The Sky This Week, 2017 March 7 - 14
|Looking west at the Moon, Lost Gulch Overlook, 2017 March 1
imaged near Boulder, CO, with a Canon EOS Rebel T2i DSLR and 24mm lens
The Moon brightens the overnight hours this week, moving from the stars of the Great Winter Circle into the rising stars of spring. Full Moon occurs on the 12th at 10:54 am Eastern Daylight Time more on this below). The March Full Moon has a number of popular names, several of which reflect the easing of winter’s icy grip. Among these are the Worm Moon and the Sap Moon. It is also known as the Lenten Moon if it occurs in the period of fasting before Easter. Look for the Moon near the bright star Regulus in Leo on the evening of the 10th. They will be separated by just under two degrees. On the evening of the 13th you’ll find the Moon just one degree east of the second-magnitude star Porrima in the constellation of Virgo. On the following night Luna rises in the company of the bright planet Jupiter.
This is the week when we perform an annual ritual to adjust our clocks to give us the illusion of more daylight in the late afternoon and evening hours. At 2:00 am on the morning of Sunday, March 12 we must set our clocks ahead by one hour to observe Daylight Time, which will be in effect until November 5th. The idea of Daylight Time originated in Great Britain in the early 20th Century with a man named William Willett. He began advocating for advancing clocks in 1907 when he noticed the number of people who were still sleeping when the Sun was up in the morning. Various attempts to push Parliament to adopt the scheme were attempted over the next several years, but it was the outbreak of World War I that cast the die. Germany adopted the new scheme to allow factories to remain open longer in the afternoon under natural light, and Britain soon followed suit. Here in the U.S. the idea was promoted so that factory workers could have more time in the afternoons and evenings to tend their "victory gardens" after work. Standard Time and Daylight Time were finally codified into law by Congress in 1918, but almost immediately Daylight Time became very unpopular. The Daylight Time portion of the law was repealed in 1919, and regulations regarding it were left up to local jurisdictions. Daylight Time was again mandated by Federal decree in World War II, but it wasn’t until 1966 that it was again incorporated into Federal statute. The start and end dates were modified several times over the next four decades with the current period of Daylight Time codified in the Energy Policy Act of 2005.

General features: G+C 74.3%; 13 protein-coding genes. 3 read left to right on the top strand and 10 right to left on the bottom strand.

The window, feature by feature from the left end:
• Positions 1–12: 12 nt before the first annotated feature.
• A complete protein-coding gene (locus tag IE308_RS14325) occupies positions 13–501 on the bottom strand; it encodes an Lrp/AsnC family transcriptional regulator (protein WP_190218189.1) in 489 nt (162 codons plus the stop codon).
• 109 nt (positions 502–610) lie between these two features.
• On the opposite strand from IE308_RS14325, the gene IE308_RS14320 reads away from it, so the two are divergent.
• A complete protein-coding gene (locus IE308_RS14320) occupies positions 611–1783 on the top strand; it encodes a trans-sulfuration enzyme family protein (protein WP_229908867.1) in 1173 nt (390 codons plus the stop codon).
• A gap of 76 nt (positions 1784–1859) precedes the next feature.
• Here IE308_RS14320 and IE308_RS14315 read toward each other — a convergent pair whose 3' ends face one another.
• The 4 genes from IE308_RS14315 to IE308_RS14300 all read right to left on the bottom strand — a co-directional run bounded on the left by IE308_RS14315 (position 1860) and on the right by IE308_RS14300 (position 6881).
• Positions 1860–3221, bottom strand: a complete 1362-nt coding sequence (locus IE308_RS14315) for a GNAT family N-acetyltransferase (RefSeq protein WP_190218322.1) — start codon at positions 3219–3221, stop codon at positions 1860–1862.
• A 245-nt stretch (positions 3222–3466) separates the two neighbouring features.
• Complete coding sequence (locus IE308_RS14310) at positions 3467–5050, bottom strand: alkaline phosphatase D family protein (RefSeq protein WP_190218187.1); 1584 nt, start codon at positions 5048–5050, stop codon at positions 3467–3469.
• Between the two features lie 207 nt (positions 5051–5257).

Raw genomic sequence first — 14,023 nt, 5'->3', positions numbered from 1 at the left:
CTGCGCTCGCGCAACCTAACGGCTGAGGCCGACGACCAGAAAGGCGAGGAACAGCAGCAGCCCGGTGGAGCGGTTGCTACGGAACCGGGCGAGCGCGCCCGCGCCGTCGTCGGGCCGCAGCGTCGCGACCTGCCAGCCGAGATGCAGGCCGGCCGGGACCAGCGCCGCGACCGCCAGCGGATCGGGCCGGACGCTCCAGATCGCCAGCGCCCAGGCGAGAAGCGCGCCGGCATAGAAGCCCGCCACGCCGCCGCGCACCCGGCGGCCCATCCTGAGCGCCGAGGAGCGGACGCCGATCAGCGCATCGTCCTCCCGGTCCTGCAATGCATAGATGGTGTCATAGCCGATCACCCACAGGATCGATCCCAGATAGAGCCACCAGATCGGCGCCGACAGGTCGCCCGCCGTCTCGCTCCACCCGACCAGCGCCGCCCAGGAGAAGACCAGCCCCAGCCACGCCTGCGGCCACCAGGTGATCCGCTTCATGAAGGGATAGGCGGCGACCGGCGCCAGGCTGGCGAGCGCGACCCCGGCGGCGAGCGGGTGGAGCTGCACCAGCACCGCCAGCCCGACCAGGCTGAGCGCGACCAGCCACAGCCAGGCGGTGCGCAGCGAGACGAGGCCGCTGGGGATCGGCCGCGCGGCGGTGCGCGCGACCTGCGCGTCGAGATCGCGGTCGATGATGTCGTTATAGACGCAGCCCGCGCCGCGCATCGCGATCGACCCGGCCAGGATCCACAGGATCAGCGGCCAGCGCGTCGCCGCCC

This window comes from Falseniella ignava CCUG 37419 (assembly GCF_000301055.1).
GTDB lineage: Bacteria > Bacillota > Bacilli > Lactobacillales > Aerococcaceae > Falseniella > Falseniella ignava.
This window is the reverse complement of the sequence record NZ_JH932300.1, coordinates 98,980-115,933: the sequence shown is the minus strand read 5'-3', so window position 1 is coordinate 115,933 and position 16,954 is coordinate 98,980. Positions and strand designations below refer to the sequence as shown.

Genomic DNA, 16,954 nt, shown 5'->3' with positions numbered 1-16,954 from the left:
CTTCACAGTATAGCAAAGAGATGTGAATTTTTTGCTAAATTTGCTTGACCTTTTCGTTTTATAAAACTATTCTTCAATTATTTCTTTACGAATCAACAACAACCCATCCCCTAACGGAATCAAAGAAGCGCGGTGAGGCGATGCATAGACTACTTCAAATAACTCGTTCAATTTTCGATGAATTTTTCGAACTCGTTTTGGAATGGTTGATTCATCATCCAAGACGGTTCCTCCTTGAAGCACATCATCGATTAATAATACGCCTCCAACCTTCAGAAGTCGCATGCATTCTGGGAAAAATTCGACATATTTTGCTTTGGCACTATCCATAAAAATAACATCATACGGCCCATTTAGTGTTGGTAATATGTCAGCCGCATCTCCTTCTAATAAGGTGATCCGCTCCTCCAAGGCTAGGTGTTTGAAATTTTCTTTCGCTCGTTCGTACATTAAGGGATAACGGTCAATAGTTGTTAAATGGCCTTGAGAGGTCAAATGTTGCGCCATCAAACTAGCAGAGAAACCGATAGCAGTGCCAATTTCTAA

You have probably noticed that Venus, which has been a fixture in the evening sky for the past few months, is now becoming less prominent in the early evening sky. If you want to catch a glimpse of her thinning crescent you need to get the telescope on her as soon as you can see her in evening twilight. She sets five to six minutes earlier each night this week as she overtakes the Earth on her inner orbit around the Sun. Her plunge from the sky becomes even more dramatic by the end of the week, and by the 25th she will move from the evening into the morning sky. She will soon greet early morning commuters and remain visible before the Sun for the rest of the year.
Mars is now left alone in the early evening sky where he continues to move eastward against the stars of the constellation Aires. Fortunately there aren’t many objects of similar brightness in this part of the sky, so he should be relatively easy to pick out in the southwestern sky as darkness falls. He sets at about the same time each evening as he manages to keep pace with the advancing Sun.
Jupiter rises with the Moon on the evening of the 14th, and before the switch to Daylight Time is well-placed for viewing by 11:00 pm. The Giant Planet is one of the most rewarding targets for the small telescope. Any instrument will show the four moons first documented by Galileo in 1610, and a four-inch aperture scope will show the planet’s dark equatorial cloud belts. On the evening of the 9th look for the planet’s famous Great Red Spot crossing his central meridian. You might also spot the shadow if the planet’s largest moon, Ganymede.
Saturn is approaching the celestial meridian in the southern sky as morning twilight begins to brighten the sky. The ringed planet will spend the year located between the summer constellations of Scorpius and Sagittarius. Your best view right now will be about an hour before sunrise, but you’ll also have all summer to check him out.